The Snow Report
There’s no denying the price tag for the women’s-specific Kamoda is the equivalent to nearly a month’s rent for many. But with top-of-the-line technologies and details, the difference was noticeable. I couldn’t get over how lightweight and mobile I felt given how warm the jacket was. Usually that level of insulation requires some amount of bulk. Not so with the Kamoda thanks to the brand’s Coreloft Compact Insulation—crimped polyester fibers that have undergone a reduction process that not only shrinks the fibers but also creates air pockets that trap heat. Arc’teryx claims the material’s thickness is reduced by 50 percent but it still retains 90 percent of its warmth. While I can’t confirm or deny their claims, the stuff works. On a seven-degree, white out day at Aspen’s Ajax Mountain in Colorado, I felt toasty even while riding the lifts. Plus, I loved the oversize collar that I could zip over my mouth.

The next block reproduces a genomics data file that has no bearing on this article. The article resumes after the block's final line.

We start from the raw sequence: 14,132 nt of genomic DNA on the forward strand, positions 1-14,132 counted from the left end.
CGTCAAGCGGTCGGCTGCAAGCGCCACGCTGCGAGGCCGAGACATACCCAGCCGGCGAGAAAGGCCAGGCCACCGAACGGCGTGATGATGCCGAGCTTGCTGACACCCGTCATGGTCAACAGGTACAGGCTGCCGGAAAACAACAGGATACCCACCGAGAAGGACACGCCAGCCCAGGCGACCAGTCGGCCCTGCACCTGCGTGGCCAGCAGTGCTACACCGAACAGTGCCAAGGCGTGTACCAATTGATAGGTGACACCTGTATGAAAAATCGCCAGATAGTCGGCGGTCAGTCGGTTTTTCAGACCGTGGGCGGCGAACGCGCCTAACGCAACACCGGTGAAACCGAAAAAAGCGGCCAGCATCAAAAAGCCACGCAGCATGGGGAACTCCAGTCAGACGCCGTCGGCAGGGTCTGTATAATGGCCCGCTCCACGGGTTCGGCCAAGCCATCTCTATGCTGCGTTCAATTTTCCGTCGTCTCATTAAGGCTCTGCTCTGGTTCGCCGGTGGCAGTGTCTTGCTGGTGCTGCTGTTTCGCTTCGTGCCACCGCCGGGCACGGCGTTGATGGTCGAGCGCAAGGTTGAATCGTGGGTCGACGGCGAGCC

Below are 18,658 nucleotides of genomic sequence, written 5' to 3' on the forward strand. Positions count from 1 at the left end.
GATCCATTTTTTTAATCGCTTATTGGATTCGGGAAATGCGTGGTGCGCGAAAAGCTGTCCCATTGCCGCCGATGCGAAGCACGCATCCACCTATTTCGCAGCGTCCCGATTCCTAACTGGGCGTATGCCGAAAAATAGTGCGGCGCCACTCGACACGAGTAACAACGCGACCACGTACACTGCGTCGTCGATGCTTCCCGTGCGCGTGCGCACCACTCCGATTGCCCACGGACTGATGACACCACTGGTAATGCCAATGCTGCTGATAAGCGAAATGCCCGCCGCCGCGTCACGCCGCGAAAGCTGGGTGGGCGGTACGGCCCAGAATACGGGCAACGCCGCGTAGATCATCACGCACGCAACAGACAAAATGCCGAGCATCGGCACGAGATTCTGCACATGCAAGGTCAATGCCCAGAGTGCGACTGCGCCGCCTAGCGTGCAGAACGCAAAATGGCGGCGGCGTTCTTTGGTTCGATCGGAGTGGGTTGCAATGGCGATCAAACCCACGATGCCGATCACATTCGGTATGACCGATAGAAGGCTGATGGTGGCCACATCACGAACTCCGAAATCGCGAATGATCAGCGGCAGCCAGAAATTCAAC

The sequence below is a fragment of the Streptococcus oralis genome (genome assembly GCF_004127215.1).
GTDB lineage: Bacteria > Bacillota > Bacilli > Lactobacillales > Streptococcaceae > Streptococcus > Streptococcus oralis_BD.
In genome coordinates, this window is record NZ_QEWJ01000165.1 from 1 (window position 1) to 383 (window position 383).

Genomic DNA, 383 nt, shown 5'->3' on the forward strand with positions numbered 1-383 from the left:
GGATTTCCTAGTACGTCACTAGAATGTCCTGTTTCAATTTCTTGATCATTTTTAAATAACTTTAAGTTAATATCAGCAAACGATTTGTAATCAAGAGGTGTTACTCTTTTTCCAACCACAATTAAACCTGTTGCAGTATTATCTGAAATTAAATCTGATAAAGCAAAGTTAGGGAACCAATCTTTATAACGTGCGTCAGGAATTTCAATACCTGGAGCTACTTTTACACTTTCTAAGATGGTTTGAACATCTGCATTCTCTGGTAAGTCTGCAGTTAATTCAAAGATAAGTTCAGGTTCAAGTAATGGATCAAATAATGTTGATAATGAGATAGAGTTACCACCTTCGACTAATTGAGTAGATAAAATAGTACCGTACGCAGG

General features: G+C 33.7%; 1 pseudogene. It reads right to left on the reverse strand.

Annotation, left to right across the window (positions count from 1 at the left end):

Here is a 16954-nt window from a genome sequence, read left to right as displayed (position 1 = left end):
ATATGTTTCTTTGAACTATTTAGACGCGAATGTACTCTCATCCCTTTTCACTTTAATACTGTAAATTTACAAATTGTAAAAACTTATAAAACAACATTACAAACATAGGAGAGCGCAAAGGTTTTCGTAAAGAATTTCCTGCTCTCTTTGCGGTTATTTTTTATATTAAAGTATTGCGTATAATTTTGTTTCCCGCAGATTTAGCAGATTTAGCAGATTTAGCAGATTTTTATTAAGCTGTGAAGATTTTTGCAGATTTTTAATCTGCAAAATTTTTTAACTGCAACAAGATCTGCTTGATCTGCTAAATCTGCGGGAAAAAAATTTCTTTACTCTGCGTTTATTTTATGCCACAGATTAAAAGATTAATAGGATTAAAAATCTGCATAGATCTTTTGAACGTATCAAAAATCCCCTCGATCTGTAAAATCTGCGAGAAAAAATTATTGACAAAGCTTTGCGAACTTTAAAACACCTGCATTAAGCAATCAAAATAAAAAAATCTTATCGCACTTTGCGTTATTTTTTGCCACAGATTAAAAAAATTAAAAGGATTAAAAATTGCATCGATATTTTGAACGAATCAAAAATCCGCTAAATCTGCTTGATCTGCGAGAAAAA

Another bonus? The jacket’s outer Gore-Tex Pro fabric, paired with the insulation, breathed exceptionally. I shed my mid-layer for a sunny day with spring-like conditions at Northstar in Lake Tahoe and was perfectly comfortable. The Kamoda has all of the bells and whistles you expect from a high-quality ski jacket (stretchy mesh powder skirt, a laminated brim on a large helmet-compatible hood, Recco avalanche reflector technology), and they’re all smartly placed and built well.